Normally a combat crew only learns intelligence briefing in the early
morning hours just prior to a mission.
For me, the BREISACH Bridge across
the Rhine River was an unwanted exception. As the 443rd
Squadron Commanding Officer, I had been sent to 42nd Wing Headquarters for
several days. General Doyle greeted me and specifically asked what problems
concerned the men in the squadron. I answered honestly that they were
primarily concerned as to when replacements might arrive enabling those
approaching 65 combat missions could rotate to the sates. The tour of duty
before rotation had been periodically increased from 40 to the point that
one wondered if the magic number could ever be achieved.
My answer was not the response the response the General wanted or expected
and he was very cool to me thereafter!
While at wing Headquarters, I came down with influenza and during my
recovery I spent a lot of time with the intelligence section. They were
very concerned with a very troublesome target, the heavily defended 1000
foot bridge at BREISACH. The Germans needed that bridge to supply that
sector and as an
escape for their retreating armies.
Some weeks before, the French B-26 group a Lyon had endeavored to knock out
the target when it was protected by 27 known anti-aircraft batteries. They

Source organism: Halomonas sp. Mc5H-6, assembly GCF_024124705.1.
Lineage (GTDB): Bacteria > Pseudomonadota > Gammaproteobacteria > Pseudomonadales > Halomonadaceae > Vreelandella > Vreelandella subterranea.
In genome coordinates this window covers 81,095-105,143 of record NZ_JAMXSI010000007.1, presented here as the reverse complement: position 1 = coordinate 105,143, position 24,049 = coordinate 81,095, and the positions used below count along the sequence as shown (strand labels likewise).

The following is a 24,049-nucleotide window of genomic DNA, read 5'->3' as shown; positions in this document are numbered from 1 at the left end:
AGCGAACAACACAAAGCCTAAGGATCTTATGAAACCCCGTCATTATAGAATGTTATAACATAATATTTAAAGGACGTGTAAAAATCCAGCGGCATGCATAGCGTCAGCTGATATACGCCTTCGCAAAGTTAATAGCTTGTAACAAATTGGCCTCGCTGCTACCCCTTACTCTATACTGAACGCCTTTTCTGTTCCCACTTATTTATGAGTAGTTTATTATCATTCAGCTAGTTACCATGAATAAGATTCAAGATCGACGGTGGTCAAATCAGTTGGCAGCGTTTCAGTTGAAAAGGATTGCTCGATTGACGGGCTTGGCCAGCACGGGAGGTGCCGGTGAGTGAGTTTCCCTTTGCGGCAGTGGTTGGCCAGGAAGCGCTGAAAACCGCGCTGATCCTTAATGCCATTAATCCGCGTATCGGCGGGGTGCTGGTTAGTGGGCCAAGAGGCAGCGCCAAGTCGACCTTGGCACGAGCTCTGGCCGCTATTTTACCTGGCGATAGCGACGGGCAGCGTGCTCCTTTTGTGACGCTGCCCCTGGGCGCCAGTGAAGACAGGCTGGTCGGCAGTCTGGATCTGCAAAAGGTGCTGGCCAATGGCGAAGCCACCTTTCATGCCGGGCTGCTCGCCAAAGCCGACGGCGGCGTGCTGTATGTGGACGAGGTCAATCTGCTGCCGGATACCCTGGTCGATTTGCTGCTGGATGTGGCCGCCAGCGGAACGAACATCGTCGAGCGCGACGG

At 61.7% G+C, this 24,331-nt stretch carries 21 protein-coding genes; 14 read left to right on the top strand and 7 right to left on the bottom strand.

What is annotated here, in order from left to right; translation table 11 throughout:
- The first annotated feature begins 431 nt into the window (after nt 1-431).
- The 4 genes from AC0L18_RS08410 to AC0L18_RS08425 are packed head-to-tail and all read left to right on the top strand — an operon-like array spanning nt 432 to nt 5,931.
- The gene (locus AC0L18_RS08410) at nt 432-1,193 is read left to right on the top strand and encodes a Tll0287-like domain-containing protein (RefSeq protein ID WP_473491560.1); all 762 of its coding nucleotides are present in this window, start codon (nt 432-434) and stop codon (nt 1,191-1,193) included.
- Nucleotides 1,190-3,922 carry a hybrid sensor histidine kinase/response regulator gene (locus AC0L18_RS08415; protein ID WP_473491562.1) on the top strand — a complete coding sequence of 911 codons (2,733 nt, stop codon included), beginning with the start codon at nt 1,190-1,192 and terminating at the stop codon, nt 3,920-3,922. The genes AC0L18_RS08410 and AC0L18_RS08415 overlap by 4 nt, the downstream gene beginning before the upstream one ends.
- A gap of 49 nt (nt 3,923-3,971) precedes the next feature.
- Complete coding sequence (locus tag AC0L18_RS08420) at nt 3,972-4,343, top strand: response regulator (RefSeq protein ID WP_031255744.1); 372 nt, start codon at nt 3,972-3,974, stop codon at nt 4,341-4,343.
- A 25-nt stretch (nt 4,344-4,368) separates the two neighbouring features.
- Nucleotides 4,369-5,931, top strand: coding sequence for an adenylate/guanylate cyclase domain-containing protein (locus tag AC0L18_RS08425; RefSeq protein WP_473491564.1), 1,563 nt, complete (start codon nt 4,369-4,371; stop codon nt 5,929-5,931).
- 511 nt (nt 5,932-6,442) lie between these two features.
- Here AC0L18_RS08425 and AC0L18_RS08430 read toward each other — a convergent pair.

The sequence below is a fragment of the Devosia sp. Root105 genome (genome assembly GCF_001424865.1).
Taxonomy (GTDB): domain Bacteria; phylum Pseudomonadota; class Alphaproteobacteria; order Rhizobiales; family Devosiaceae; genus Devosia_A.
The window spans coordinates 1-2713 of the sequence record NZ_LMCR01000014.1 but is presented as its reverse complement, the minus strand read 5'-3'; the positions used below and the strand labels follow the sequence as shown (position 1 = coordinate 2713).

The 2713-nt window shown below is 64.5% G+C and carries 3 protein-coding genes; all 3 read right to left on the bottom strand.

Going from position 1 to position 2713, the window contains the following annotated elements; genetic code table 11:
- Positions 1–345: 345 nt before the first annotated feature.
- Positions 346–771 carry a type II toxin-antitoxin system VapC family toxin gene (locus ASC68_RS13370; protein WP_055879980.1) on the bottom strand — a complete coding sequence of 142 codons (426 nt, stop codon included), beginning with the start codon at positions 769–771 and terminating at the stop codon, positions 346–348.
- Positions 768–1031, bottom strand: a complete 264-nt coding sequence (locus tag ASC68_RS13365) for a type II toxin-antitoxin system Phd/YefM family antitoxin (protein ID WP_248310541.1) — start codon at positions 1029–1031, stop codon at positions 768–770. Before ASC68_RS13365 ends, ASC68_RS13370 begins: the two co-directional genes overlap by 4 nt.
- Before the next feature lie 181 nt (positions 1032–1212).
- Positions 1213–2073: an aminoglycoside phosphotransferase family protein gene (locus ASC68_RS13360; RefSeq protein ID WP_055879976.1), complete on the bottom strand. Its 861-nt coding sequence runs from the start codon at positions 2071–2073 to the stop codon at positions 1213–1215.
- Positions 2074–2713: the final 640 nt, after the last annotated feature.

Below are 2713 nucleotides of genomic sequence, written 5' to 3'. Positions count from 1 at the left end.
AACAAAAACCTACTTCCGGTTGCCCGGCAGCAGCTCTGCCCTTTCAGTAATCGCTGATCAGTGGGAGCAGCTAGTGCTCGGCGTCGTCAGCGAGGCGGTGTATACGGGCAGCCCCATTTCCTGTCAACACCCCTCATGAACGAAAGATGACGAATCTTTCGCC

lost four bombers. The weather had been poor afterward. My group, the
320th, would be next to try and take out this target.
Only now, photo reconnaissance showed as many as 160 guns protected the
approaches to the target. Intelligence section placed red pins into the war
map on the wall designating where each gun was last known to exist. Seeing
this pin-infested map, one wondered who in their “cotton picking minds”
would fly into that hornet’s nest at our bombing altitude of around 12,000
feet. This was definitely a “heavy bomber target” as they could fly twice
high as us. At their elevation flak batteries were not nearly as accurate,
whereas at ours, they were really looking down our throats so to speak.
Apparently wing had endeavored to get this target reassigned, but could get
We would just have to do the best we could with a very bad situation. At
least from our angle of approach being perpendicular to the bridge we need
contend with only 117 flak batteries. Aren’t we lucky! They would be
tracking every move we make anticipating just where our formations would be
in space when their antiaircraft shells would explode showering red hot
shrapnel in all directions. That is a very sobering actuality to look
It was common practice for the Squadron C.O.s to be assigned on all the
rougher missions. I was sure it would be the same with this once the
cleared. I crossed my fingers and watched the clouds and waited for days. I
wrote a few letters home to family and my wife with carefully chosen words
that spoke of distant times to come to ease the pain of realities should
they come to be. Of course I prayed a lot. This was the Christmas Season
minus the usual ornaments & festivities. This was WAR.